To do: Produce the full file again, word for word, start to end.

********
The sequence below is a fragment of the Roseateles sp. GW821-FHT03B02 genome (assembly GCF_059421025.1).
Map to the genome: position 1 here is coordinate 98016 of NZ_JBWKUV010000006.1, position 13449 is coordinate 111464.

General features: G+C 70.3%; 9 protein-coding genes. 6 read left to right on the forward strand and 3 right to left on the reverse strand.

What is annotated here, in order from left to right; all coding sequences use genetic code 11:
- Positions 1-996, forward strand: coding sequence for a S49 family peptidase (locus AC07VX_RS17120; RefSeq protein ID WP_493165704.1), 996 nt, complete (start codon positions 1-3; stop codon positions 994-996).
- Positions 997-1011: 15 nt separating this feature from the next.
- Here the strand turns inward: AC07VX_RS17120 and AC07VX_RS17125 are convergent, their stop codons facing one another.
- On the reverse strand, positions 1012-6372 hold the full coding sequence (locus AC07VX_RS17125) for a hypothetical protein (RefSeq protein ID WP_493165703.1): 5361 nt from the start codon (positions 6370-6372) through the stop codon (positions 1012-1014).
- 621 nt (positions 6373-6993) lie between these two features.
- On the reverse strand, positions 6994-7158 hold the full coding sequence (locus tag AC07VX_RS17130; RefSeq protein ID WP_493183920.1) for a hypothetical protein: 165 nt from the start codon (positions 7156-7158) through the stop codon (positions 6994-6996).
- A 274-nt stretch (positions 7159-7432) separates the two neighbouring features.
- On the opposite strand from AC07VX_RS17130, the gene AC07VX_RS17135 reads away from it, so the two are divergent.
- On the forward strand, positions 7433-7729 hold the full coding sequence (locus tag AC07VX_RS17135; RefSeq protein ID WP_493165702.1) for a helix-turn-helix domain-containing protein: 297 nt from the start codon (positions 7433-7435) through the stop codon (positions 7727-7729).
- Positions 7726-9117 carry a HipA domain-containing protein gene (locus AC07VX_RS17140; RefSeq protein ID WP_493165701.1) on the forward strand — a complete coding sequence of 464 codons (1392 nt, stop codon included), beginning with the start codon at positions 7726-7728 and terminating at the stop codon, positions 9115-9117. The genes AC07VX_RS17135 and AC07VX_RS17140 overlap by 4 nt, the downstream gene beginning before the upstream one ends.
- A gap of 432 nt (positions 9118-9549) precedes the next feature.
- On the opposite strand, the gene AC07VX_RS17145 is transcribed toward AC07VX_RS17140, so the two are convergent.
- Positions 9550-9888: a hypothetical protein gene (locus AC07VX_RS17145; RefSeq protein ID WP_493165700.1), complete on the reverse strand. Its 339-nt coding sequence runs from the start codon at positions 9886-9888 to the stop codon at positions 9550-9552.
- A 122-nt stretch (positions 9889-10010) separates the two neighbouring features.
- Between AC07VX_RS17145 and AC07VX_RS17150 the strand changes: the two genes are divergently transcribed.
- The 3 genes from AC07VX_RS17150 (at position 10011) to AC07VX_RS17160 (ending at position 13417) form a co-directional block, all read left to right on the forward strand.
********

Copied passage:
The sequence below is a fragment of the Roseateles sp. GW821-FHT03B02 genome (assembly GCF_059421025.1).
Map to the genome: position 1 here is coordinate 98016 of NZ_JBWKUV010000006.1, position 13449 is coordinate 111464.

General features: G+C 70.3%; 9 protein-coding genes. 6 read left to right on the forward strand and 3 right to left on the reverse strand.

What is annotated here, in order from left to right; all coding sequences use genetic code 11:
- Positions 1-996, forward strand: coding sequence for a S49 family peptidase (locus AC07VX_RS17120; RefSeq protein ID WP_493165704.1), 996 nt, complete (start codon positions 1-3; stop codon positions 994-996).
- Positions 997-1011: 15 nt separating this feature from the next.
- Here the strand turns inward: AC07VX_RS17120 and AC07VX_RS17125 are convergent, their stop codons facing one another.
- On the reverse strand, positions 1012-6372 hold the full coding sequence (locus AC07VX_RS17125) for a hypothetical protein (RefSeq protein ID WP_493165703.1): 5361 nt from the start codon (positions 6370-6372) through the stop codon (positions 1012-1014).
- 621 nt (positions 6373-6993) lie between these two features.
- On the reverse strand, positions 6994-7158 hold the full coding sequence (locus tag AC07VX_RS17130; RefSeq protein ID WP_493183920.1) for a hypothetical protein: 165 nt from the start codon (positions 7156-7158) through the stop codon (positions 6994-6996).
- A 274-nt stretch (positions 7159-7432) separates the two neighbouring features.
- On the opposite strand from AC07VX_RS17130, the gene AC07VX_RS17135 reads away from it, so the two are divergent.
- On the forward strand, positions 7433-7729 hold the full coding sequence (locus tag AC07VX_RS17135; RefSeq protein ID WP_493165702.1) for a helix-turn-helix domain-containing protein: 297 nt from the start codon (positions 7433-7435) through the stop codon (positions 7727-7729).
- Positions 7726-9117 carry a HipA domain-containing protein gene (locus AC07VX_RS17140; RefSeq protein ID WP_493165701.1) on the forward strand — a complete coding sequence of 464 codons (1392 nt, stop codon included), beginning with the start codon at positions 7726-7728 and terminating at the stop codon, positions 9115-9117. The genes AC07VX_RS17135 and AC07VX_RS17140 overlap by 4 nt, the downstream gene beginning before the upstream one ends.
- A gap of 432 nt (positions 9118-9549) precedes the next feature.
- On the opposite strand, the gene AC07VX_RS17145 is transcribed toward AC07VX_RS17140, so the two are convergent.
- Positions 9550-9888: a hypothetical protein gene (locus AC07VX_RS17145; RefSeq protein ID WP_493165700.1), complete on the reverse strand. Its 339-nt coding sequence runs from the start codon at positions 9886-9888 to the stop codon at positions 9550-9552.
- A 122-nt stretch (positions 9889-10010) separates the two neighbouring features.
- Between AC07VX_RS17145 and AC07VX_RS17150 the strand changes: the two genes are divergently transcribed.
- The 3 genes from AC07VX_RS17150 (at position 10011) to AC07VX_RS17160 (ending at position 13417) form a co-directional block, all read left to right on the forward strand.